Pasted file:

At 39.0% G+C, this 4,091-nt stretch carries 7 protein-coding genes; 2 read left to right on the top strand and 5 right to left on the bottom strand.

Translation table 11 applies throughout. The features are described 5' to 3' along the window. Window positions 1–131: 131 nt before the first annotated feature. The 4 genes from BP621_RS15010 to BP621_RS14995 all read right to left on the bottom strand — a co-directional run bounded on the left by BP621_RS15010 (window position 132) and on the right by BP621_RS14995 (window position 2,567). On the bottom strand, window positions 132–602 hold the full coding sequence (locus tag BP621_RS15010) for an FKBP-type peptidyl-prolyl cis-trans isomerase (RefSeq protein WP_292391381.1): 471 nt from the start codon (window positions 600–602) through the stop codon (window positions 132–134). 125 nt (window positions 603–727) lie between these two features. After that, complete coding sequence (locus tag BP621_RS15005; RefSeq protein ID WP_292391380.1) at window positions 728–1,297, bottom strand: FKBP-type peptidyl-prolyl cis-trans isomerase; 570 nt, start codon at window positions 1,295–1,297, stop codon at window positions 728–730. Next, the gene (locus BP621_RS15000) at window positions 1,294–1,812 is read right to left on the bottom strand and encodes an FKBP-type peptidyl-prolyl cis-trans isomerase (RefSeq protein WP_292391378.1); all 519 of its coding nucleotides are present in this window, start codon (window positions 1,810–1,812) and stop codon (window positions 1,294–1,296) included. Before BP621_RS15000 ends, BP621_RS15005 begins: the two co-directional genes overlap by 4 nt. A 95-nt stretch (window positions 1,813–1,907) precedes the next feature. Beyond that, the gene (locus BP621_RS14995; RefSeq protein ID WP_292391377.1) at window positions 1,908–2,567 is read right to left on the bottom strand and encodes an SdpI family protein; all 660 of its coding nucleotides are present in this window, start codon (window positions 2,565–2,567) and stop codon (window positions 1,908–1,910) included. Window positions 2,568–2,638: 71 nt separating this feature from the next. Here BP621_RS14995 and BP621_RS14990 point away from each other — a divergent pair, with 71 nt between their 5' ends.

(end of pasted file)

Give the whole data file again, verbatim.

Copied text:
At 39.0% G+C, this 4,091-nt stretch carries 7 protein-coding genes; 2 read left to right on the top strand and 5 right to left on the bottom strand.

Translation table 11 applies throughout. The features are described 5' to 3' along the window. Window positions 1–131: 131 nt before the first annotated feature. The 4 genes from BP621_RS15010 to BP621_RS14995 all read right to left on the bottom strand — a co-directional run bounded on the left by BP621_RS15010 (window position 132) and on the right by BP621_RS14995 (window position 2,567). On the bottom strand, window positions 132–602 hold the full coding sequence (locus tag BP621_RS15010) for an FKBP-type peptidyl-prolyl cis-trans isomerase (RefSeq protein WP_292391381.1): 471 nt from the start codon (window positions 600–602) through the stop codon (window positions 132–134). 125 nt (window positions 603–727) lie between these two features. After that, complete coding sequence (locus tag BP621_RS15005; RefSeq protein ID WP_292391380.1) at window positions 728–1,297, bottom strand: FKBP-type peptidyl-prolyl cis-trans isomerase; 570 nt, start codon at window positions 1,295–1,297, stop codon at window positions 728–730. Next, the gene (locus BP621_RS15000) at window positions 1,294–1,812 is read right to left on the bottom strand and encodes an FKBP-type peptidyl-prolyl cis-trans isomerase (RefSeq protein WP_292391378.1); all 519 of its coding nucleotides are present in this window, start codon (window positions 1,810–1,812) and stop codon (window positions 1,294–1,296) included. Before BP621_RS15000 ends, BP621_RS15005 begins: the two co-directional genes overlap by 4 nt. A 95-nt stretch (window positions 1,813–1,907) precedes the next feature. Beyond that, the gene (locus BP621_RS14995; RefSeq protein ID WP_292391377.1) at window positions 1,908–2,567 is read right to left on the bottom strand and encodes an SdpI family protein; all 660 of its coding nucleotides are present in this window, start codon (window positions 2,565–2,567) and stop codon (window positions 1,908–1,910) included. Window positions 2,568–2,638: 71 nt separating this feature from the next. Here BP621_RS14995 and BP621_RS14990 point away from each other — a divergent pair, with 71 nt between their 5' ends.